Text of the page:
Federal Coordinating Lead Author:
Ellen L. Mecray, National Oceanic and Atmospheric Administration
Chapter Lead:
Lesley-Ann L. Dupigny-Giroux, University of Vermont
Chapter Authors:
Mary D. Lemcke-Stampone, University of New Hampshire
Glenn A. Hodgkins, U.S. Geological Survey
Erika E. Lentz, U.S. Geological Survey
Katherine E. Mills, Gulf of Maine Research Institute
Erin D. Lane, U.S. Department of Agriculture
Rawlings Miller, WSP (formerly U.S. Department of Transportation Volpe Center)
David Y. Hollinger, U.S. Department of Agriculture
William D. Solecki, City University of New York-Hunter College
Gregory A. Wellenius, Brown University
Perry E. Sheffield, Icahn School of Medicine at Mount Sinai
Anthony B. MacDonald, Monmouth University
Christopher Caldwell, College of Menominee Nation
Review Editor:
Jayne F. Knott, University of New Hampshire
Technical Contributors:
Zoe P. Johnson, U.S. Department of Defense, Naval Facilities Engineering Command (formerly NOAA Chesapeake Bay Office)
Amanda Babson, U.S. National Park Service
Elizabeth Pendleton, U.S. Geological Survey
Benjamin T. Gutierrez, U.S. Geological Survey
Joseph Salisbury, University of New Hampshire
Andrew Sven McCall Jr., University of Vermont
E. Robert Thieler, U.S. Geological Survey
Sara L. Zeigler, U.S. Geological Survey
USGCRP Coordinators:
Christopher W. Avery, Senior Manager
Matthew Dzaugis, Program Coordinator
Allyza Lustig, Program Coordinator

Northeast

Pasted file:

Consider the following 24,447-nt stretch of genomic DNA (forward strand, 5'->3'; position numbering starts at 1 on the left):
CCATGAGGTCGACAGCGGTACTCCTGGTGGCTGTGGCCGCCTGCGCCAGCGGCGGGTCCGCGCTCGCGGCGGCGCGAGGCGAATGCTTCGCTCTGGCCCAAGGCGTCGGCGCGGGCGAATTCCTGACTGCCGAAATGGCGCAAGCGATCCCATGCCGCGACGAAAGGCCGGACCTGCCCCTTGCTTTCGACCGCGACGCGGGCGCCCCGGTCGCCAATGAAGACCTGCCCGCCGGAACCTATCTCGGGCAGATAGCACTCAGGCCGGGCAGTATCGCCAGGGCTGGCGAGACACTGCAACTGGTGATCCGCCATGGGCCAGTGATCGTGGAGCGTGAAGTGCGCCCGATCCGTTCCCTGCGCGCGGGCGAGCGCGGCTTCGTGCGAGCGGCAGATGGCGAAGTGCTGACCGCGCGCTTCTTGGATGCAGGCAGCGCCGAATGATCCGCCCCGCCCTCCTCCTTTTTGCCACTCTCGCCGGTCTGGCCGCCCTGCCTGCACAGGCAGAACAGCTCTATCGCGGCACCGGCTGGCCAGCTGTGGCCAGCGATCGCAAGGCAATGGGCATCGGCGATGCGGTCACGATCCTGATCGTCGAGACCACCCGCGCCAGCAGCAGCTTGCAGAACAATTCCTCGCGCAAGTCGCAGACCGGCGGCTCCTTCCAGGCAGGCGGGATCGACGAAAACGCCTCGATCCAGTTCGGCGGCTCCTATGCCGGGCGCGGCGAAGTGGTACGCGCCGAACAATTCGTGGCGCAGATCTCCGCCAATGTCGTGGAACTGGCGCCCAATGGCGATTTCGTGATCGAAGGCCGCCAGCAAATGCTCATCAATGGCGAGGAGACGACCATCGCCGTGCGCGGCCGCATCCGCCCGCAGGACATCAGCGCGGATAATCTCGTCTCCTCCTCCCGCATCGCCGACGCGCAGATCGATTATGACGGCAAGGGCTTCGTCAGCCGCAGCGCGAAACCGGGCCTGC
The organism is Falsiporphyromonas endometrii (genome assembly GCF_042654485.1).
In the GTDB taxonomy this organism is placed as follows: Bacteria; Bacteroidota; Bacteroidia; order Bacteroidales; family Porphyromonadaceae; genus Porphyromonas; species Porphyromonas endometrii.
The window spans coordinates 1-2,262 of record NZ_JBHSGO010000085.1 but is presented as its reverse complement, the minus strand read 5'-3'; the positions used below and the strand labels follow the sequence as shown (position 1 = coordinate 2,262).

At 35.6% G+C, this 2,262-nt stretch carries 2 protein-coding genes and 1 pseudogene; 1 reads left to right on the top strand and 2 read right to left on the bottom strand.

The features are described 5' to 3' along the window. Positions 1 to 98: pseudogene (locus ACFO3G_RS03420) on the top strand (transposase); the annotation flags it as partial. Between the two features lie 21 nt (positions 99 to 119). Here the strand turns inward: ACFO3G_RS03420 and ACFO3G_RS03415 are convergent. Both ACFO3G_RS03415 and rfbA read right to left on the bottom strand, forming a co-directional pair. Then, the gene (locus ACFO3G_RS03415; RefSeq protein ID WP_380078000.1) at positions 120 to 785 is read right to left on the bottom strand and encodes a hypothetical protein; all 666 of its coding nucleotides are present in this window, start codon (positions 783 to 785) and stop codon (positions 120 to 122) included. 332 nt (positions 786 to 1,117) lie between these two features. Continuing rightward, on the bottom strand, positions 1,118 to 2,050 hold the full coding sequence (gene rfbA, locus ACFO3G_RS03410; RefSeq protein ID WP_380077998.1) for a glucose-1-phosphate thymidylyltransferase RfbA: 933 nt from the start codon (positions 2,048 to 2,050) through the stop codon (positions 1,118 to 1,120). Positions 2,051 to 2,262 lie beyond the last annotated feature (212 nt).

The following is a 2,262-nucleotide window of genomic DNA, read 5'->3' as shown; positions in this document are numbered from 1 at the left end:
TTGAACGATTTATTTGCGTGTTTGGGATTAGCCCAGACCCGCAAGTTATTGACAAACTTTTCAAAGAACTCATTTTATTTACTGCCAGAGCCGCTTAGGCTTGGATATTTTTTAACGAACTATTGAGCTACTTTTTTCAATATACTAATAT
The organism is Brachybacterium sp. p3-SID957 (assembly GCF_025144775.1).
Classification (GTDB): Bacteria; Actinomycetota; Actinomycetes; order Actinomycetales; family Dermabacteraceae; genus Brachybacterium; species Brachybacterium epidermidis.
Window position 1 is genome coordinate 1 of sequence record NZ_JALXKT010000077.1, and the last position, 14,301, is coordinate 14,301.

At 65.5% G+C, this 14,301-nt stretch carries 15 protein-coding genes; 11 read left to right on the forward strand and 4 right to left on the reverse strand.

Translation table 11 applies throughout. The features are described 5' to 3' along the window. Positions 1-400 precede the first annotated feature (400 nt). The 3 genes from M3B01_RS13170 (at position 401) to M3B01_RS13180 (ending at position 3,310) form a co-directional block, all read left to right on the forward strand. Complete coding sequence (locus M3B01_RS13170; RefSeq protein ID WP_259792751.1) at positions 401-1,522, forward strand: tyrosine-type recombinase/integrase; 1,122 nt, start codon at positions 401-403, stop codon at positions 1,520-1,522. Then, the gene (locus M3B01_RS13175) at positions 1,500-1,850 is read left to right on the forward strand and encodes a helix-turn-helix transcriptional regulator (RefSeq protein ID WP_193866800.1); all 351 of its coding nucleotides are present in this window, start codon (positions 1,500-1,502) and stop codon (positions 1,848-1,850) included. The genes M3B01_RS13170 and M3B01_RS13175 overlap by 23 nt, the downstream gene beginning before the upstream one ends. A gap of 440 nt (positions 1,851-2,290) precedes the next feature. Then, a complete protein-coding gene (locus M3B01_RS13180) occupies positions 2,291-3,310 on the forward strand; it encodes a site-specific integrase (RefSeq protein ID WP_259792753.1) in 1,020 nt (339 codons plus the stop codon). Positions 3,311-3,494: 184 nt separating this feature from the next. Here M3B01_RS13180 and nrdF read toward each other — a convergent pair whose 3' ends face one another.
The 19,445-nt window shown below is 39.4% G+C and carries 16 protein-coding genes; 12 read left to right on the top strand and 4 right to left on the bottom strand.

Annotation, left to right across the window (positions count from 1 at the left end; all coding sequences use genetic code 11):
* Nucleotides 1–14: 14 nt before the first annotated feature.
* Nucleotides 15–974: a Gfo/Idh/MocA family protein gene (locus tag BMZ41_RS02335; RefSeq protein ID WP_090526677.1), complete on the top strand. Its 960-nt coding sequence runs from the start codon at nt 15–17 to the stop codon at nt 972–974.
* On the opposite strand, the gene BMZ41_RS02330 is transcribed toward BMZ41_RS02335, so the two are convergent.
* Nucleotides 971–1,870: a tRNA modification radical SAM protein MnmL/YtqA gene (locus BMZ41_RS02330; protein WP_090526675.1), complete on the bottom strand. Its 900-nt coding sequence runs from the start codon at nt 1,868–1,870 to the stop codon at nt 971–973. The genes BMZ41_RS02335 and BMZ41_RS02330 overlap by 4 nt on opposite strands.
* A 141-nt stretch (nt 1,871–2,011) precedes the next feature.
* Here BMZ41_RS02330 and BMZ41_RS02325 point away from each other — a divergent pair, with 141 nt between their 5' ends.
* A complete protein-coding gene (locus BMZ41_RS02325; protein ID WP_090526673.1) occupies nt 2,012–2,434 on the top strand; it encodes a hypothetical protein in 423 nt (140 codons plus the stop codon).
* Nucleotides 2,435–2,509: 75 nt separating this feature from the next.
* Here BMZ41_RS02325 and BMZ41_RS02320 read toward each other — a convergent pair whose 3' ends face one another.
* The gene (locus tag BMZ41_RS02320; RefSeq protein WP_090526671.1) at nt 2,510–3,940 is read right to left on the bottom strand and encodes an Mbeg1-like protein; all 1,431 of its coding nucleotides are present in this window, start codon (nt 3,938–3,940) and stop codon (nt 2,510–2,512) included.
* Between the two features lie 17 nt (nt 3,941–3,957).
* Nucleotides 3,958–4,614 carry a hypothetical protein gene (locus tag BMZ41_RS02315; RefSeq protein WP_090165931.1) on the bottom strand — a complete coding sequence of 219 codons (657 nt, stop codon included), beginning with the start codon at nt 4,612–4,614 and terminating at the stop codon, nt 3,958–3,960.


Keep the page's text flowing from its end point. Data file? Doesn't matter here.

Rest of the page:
The Northeast region is characterized by four distinct seasons and a diverse landscape that is central to the region’s cultural identity, quality of life, and economic success. It is both the most heavily forested and most densely populated region in the country. Residents have ready access to beaches, forests, and other natural areas and use them heavily for recreation. Colorful autumn foliage, winter recreation, and summer vacations in the mountains or at the beach are all important parts of the Northeast’s cultural identity, and this tourism contributes billions of dollars to the regional economy. The seasonal climate, natural systems, and accessibility of certain types of recreation are threatened by declining snow and ice, rising sea levels, and rising temperatures. By 2035, and under both lower and higher scenarios (RCP4.5 and RCP8.5), the Northeast is projected to be more than 3.6°F (2°C) warmer on average than during the preindustrial era. This would be the largest increase in the contiguous United States and would occur as much as two decades before global average temperatures reach a similar milestone.36